Maybe the iPhone X exceeded expectations.
Well, it is true you’ll see more discount offers from the wireless carriers on Samsung gear. Maybe they buy them for less money, or feel the need to be more aggressive about moving product. I won’t make any guesses either because I see no reason to dwell on the subject. It appears that industry pundits and analysts aren’t obsessed with costly smartphones unless they have the Apple logo on them. Same for personal computers and other gear.
What is curious is the fact that the iPhone X has been the subject of endless fear mongering and suspicion since 2016, when the iPhone 7 arrived. That, to me, is peculiar, since I’ve rarely if ever encountered suggestions not to buy an Apple product that wasn’t expected for a year or more, hadn’t even been announced, even while a totally different product was available.
I’m sure you recall how some alleged bloggers were suggesting that you shouldn’t purchase the 2016 iPhone because a much better one was due the following year to honor its 10th anniversary. But over the next year, every little expected feature of the iPhone X was attacked for one reason or another.
So there was the claim that, since Apple couldn’t embed Touch ID beneath an OLED display, they “rushed” to complete facial recognition. That Face ID was evidence of a multiyear development project didn’t seem to penetrate the closed minds of the skeptics. They also seem to have forgotten that Apple has no qualms about dropping an older technology if something new and better comes along.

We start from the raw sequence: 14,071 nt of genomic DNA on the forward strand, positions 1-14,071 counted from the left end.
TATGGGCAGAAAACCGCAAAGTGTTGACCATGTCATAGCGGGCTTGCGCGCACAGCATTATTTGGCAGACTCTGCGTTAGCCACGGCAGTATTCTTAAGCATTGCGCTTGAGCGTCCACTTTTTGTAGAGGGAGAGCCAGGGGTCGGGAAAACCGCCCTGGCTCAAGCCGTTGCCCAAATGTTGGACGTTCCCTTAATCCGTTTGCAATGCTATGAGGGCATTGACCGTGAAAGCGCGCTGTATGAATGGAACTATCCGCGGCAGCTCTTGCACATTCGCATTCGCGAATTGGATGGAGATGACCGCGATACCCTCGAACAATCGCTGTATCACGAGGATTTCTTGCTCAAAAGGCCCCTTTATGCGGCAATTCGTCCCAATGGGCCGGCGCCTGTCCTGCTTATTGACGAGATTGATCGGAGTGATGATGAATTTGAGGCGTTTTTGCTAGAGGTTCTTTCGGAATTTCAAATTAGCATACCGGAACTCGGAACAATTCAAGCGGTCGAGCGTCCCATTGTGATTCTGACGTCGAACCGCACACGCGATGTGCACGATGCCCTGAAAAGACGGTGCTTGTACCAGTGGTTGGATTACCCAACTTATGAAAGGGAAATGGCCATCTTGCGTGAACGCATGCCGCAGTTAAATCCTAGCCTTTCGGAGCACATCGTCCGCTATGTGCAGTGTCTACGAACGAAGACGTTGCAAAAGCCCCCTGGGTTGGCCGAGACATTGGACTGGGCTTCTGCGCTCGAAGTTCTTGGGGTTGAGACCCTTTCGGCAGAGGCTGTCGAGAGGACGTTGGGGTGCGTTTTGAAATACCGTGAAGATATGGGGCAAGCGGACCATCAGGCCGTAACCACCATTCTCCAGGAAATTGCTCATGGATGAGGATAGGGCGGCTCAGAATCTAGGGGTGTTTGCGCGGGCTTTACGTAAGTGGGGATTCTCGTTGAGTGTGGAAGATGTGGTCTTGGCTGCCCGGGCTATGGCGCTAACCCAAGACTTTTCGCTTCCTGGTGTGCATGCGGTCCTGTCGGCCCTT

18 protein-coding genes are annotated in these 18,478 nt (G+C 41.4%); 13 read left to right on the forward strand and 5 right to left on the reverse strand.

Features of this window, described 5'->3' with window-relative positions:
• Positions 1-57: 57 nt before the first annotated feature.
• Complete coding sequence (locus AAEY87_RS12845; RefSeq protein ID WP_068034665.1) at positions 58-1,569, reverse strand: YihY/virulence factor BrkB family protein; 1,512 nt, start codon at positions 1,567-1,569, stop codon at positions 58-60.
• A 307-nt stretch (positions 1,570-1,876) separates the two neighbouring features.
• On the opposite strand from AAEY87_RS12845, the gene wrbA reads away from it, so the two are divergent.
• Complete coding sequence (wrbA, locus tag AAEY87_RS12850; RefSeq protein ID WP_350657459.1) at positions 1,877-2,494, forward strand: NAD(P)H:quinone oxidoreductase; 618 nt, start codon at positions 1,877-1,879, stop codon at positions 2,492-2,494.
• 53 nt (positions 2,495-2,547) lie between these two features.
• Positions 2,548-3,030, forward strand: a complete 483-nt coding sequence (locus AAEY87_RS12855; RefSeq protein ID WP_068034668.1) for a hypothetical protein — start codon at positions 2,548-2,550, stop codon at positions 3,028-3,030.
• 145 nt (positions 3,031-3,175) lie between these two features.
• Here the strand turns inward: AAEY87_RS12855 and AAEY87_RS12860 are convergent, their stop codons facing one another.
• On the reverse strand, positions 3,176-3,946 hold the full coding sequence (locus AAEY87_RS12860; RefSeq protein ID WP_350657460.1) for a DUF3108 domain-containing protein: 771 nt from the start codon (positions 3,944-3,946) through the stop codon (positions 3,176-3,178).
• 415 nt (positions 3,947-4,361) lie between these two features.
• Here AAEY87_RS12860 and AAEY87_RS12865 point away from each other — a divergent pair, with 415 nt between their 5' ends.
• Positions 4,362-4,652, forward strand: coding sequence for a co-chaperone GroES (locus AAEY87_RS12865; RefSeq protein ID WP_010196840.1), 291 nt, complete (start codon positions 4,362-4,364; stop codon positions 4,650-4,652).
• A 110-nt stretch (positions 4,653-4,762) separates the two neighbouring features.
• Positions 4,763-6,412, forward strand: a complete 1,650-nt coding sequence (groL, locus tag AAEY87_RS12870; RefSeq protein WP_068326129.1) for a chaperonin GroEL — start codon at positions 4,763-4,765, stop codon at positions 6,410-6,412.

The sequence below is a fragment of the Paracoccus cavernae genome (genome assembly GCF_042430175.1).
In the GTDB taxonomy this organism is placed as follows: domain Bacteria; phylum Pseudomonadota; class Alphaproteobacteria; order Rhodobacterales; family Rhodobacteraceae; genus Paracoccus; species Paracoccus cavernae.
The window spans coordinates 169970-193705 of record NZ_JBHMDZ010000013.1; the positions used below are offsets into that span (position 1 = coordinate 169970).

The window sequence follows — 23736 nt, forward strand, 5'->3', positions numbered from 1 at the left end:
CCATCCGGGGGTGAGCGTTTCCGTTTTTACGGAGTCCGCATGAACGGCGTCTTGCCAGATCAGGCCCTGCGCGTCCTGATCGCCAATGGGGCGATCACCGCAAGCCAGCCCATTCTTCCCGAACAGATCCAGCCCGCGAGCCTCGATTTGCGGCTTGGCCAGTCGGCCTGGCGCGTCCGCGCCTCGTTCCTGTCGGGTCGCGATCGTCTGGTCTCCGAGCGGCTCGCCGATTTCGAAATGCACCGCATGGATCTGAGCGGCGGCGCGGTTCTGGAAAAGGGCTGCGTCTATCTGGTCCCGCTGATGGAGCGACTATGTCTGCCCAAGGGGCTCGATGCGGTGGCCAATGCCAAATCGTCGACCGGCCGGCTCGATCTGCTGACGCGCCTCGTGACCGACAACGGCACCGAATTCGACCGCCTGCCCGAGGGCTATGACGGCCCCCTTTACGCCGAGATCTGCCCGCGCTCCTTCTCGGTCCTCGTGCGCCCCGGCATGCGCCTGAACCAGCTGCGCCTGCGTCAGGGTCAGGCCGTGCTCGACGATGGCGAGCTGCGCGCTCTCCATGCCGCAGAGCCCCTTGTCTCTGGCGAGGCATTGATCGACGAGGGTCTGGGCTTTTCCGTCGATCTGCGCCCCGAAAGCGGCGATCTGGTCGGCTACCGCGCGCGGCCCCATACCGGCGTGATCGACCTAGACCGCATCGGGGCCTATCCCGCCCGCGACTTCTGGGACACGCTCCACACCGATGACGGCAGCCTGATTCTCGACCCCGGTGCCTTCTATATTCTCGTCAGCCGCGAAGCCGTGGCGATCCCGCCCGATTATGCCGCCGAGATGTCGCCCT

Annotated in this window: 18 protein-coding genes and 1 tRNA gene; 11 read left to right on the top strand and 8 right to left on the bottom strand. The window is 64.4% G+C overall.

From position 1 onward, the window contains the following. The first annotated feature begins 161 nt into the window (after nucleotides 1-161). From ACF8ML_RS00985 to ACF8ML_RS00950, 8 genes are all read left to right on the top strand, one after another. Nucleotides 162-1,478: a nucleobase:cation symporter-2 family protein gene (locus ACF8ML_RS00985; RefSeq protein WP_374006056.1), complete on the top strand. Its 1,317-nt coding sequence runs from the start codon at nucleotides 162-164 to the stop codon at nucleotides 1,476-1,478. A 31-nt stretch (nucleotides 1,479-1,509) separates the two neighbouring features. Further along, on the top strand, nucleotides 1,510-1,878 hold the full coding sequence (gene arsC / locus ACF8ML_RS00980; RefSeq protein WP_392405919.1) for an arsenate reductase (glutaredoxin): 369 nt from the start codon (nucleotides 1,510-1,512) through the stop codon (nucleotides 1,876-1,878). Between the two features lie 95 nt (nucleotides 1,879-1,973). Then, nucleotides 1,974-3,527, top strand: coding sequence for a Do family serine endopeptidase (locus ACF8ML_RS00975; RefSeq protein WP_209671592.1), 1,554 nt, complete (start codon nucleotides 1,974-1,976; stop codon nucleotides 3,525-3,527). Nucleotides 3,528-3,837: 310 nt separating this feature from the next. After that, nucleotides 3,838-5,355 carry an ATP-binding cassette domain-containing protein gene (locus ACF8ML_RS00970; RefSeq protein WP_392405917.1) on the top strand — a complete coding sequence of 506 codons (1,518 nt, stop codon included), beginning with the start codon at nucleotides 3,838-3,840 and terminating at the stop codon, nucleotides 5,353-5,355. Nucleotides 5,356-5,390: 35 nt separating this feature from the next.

That’s quite unlike what other companies will do, which is to just pile on old and new features in order to fill up bullet points. So you have the Samsung Galaxy S8 with fingerprint, facial and iris sensors. If Samsung decided to focus on one biometric and perfecting it, the handset’s shortcomings might not be so obvious. Lest you forget, both the facial and iris sensors can be easily defeated with simple digital photographs. It takes a whole lot more effort to bypass the iPhone X’s Face ID, but since it’s not perfect, it can’t possibly be any good, though customers clearly think otherwise.
In any case, there will be lots of attention focused on Apple’s financials and what every nuance actually means. Bad news will be expected by some, and maybe iPhone sales weren’t quite what some hoped for, but Apple often surprises the skeptics. Let’s see how it turns out.
THE FINAL WORD
The Tech Night Owl Newsletter is a weekly information service of Making The Impossible, Inc.